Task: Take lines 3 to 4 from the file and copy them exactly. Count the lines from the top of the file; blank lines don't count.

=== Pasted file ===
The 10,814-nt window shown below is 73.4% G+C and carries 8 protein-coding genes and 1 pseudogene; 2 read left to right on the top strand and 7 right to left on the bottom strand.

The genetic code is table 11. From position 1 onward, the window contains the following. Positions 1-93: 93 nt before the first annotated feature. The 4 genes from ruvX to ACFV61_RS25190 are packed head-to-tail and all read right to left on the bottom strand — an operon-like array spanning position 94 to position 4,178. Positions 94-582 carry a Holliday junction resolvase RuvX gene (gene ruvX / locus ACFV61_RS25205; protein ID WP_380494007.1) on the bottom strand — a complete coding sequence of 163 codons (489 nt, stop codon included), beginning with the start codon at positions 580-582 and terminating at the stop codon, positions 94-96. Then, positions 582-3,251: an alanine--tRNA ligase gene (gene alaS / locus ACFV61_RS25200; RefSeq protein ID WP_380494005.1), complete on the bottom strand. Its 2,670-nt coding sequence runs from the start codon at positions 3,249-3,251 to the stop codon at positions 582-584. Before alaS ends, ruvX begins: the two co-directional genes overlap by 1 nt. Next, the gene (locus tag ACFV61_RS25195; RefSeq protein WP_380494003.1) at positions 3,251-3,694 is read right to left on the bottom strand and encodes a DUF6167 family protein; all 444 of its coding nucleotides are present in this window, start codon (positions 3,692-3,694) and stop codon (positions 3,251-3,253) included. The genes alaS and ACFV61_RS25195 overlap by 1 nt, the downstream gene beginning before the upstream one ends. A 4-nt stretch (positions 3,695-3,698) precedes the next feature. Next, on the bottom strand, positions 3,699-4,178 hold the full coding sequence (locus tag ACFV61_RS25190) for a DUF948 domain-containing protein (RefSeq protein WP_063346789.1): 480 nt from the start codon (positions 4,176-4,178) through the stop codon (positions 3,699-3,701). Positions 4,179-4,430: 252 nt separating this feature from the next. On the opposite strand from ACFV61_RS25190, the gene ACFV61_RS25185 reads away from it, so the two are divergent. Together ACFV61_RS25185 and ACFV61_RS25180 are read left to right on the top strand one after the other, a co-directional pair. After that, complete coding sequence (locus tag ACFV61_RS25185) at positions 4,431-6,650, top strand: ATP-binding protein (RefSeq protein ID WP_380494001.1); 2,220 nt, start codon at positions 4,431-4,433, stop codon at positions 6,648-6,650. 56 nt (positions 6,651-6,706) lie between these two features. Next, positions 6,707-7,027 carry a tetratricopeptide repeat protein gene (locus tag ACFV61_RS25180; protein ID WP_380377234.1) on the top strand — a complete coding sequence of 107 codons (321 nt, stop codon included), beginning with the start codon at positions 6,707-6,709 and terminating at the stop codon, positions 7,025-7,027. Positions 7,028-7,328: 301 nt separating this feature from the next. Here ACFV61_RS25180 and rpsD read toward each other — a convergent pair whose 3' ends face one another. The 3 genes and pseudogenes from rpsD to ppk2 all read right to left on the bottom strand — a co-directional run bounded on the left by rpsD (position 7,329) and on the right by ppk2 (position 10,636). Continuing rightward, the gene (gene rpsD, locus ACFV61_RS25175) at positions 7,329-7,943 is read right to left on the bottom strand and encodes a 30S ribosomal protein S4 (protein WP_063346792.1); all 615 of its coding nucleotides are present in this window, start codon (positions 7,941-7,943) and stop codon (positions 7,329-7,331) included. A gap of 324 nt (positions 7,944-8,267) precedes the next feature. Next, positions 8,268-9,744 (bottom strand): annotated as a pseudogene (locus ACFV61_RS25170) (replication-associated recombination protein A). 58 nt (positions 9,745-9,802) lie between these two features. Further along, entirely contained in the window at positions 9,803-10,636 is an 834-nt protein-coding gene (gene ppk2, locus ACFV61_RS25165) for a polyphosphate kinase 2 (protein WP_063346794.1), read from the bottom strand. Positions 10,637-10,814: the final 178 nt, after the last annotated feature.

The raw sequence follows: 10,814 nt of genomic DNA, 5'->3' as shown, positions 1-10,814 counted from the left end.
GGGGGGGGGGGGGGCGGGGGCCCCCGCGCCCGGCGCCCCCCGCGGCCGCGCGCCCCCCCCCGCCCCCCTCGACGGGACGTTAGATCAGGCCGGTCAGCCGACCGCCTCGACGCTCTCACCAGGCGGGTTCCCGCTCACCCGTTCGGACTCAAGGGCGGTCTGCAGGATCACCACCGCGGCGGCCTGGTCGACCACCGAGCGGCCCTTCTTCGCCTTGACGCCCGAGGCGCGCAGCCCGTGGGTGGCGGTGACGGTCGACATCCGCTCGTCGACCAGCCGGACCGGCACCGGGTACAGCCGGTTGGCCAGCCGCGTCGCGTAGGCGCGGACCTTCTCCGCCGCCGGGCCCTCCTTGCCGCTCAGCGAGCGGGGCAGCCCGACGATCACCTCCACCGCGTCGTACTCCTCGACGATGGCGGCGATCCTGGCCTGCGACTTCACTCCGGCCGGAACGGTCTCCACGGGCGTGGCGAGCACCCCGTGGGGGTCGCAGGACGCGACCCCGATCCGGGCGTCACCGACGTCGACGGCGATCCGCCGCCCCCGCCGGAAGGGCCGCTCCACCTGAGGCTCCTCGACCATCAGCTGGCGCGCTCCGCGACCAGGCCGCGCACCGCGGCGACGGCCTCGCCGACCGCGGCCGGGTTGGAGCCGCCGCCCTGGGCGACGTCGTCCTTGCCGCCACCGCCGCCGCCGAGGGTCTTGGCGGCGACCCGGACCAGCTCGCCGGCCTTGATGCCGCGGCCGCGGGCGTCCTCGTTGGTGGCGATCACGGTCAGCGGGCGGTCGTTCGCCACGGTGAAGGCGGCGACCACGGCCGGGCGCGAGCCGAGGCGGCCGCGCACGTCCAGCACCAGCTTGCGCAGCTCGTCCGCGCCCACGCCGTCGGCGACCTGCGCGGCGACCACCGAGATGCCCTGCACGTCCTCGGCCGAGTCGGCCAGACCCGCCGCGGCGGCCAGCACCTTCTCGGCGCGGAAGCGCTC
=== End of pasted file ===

The raw sequence follows: 10,814 nt of genomic DNA, 5'->3' as shown, positions 1-10,814 counted from the left end.
GGGGGGGGGGGGGGCGGGGGCCCCCGCGCCCGGCGCCCCCCGCGGCCGCGCGCCCCCCCCCGCCCCCCTCGACGGGACGTTAGATCAGGCCGGTCAGCCGACCGCCTCGACGCTCTCACCAGGCGGGTTCCCGCTCACCCGTTCGGACTCAAGGGCGGTCTGCAGGATCACCACCGCGGCGGCCTGGTCGACCACCGAGCGGCCCTTCTTCGCCTTGACGCCCGAGGCGCGCAGCCCGTGGGTGGCGGTGACGGTCGACATCCGCTCGTCGACCAGCCGGACCGGCACCGGGTACAGCCGGTTGGCCAGCCGCGTCGCGTAGGCGCGGACCTTCTCCGCCGCCGGGCCCTCCTTGCCGCTCAGCGAGCGGGGCAGCCCGACGATCACCTCCACCGCGTCGTACTCCTCGACGATGGCGGCGATCCTGGCCTGCGACTTCACTCCGGCCGGAACGGTCTCCACGGGCGTGGCGAGCACCCCGTGGGGGTCGCAGGACGCGACCCCGATCCGGGCGTCACCGACGTCGACGGCGATCCGCCGCCCCCGCCGGAAGGGCCGCTCCACCTGAGGCTCCTCGACCATCAGCTGGCGCGCTCCGCGACCAGGCCGCGCACCGCGGCGACGGCCTCGCCGACCGCGGCCGGGTTGGAGCCGCCGCCCTGGGCGACGTCGTCCTTGCCGCCACCGCCGCCGCCGAGGGTCTTGGCGGCGACCCGGACCAGCTCGCCGGCCTTGATGCCGCGGCCGCGGGCGTCCTCGTTGGTGGCGATCACGGTCAGCGGGCGGTCGTTCGCCACGGTGAAGGCGGCGACCACGGCCGGGCGCGAGCCGAGGCGGCCGCGCACGTCCAGCACCAGCTTGCGCAGCTCGTCCGCGCCCACGCCGTCGGCGACCTGCGCGGCGACCACCGAGATGCCCTGCACGTCCTCGGCCGAGTCGGCCAGACCCGCCGCGGCGGCCAGCACCTTCTCGGCGCGGAAGCGCTC